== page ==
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PLUR: A Unifying, Graph-Based View of Program Learning, Understanding, and Repair
Zimin Chen · Vincent J Hellendoorn · Pascal Lamblin · Petros Maniatis · Pierre-Antoine Manzagol · Daniel Tarlow · Subhodeep Moitra


Machine learning for understanding and editing source code has recently attracted significant interest, with many developments in new models, new code representations, and new tasks.This proliferation can appear disparate and disconnected, making each approach seemingly unique and incompatible, thus obscuring the core machine learning challenges and contributions.In this work, we demonstrate that the landscape can be significantly simplified by taking a general approach of mapping a graph to a sequence of tokens and pointers.Our main result is to show that 16 recently published tasks of different shapes can be cast in this form, based on which a single model architecture achieves near or above state-of-the-art results on nearly all tasks, outperforming custom models like code2seq and alternative generic models like Transformers.This unification further enables multi-task learning and a series of cross-cutting experiments about the importance of different modeling choices for code understanding and repair tasks.The full framework, called PLUR, is easily extensible to more tasks, and will be open-sourced (https://github.com/google-research/plur).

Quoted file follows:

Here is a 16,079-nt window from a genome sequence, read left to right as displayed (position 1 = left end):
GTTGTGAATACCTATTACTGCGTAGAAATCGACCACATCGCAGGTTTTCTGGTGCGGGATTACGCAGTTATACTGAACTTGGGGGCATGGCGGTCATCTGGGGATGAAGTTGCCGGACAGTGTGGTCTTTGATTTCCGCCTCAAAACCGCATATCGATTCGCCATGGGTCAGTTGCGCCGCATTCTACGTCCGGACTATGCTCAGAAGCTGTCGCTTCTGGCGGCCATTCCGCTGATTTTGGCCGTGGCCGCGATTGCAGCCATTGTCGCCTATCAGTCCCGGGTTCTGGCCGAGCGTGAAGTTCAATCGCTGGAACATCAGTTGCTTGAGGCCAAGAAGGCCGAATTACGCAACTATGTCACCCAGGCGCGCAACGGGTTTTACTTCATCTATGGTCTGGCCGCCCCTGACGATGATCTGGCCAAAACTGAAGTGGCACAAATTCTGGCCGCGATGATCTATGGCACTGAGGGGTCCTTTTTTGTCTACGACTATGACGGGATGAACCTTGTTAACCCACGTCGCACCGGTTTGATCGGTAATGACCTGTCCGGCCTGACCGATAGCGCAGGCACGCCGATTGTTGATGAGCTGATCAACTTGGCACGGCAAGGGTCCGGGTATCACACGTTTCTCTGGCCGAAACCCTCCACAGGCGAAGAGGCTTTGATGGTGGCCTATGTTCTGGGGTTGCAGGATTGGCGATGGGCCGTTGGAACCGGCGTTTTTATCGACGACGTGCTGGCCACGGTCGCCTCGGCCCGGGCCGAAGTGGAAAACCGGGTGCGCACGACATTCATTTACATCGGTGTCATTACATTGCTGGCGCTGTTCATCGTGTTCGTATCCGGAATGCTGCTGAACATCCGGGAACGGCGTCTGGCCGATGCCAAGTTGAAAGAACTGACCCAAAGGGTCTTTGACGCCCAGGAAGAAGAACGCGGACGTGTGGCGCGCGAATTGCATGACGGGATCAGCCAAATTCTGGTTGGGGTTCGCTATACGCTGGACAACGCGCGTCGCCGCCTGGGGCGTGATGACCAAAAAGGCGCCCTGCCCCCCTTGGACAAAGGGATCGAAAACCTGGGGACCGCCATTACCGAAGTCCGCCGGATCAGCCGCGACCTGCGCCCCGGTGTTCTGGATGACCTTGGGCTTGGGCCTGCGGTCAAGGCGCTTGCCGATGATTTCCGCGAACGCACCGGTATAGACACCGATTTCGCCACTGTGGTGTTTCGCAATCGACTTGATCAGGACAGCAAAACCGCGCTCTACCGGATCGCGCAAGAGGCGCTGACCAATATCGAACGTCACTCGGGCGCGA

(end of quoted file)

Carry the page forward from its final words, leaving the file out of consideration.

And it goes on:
Author Information

Zimin Chen (KTH Royal Institute of Technology, Stockholm, Sweden)
Vincent J Hellendoorn (CMU)

I create intelligent tools for software engineers using machine learning. The potential of this intersection is tremendous: artificially intelligent models can (re)learn many software development processes and provide valuable support in coding, debugging, optimization, ensuring security, and more. But programming is also a very human activity, so supporting developers effectively is non-trivial: many of the most interesting tasks require rich insights into how developers write and reason about software, and my research has shown how popular models without those insights are often mismatched to practice. Instead, I simultaneously study machine learning and software engineering research. My work makes both fundamental advances in deep learning models for source code, leverages empirical methods to enable ground-breaking new tasks, and reflects on current models with real developer data to ensure that we are moving in the right direction.

Pascal Lamblin (Google Research – Brain Team)
Petros Maniatis (Google Brain)
Pierre-Antoine Manzagol (Google)
Daniel Tarlow (Google Research, Brain team)
Subhodeep Moitra (Google, Inc.)

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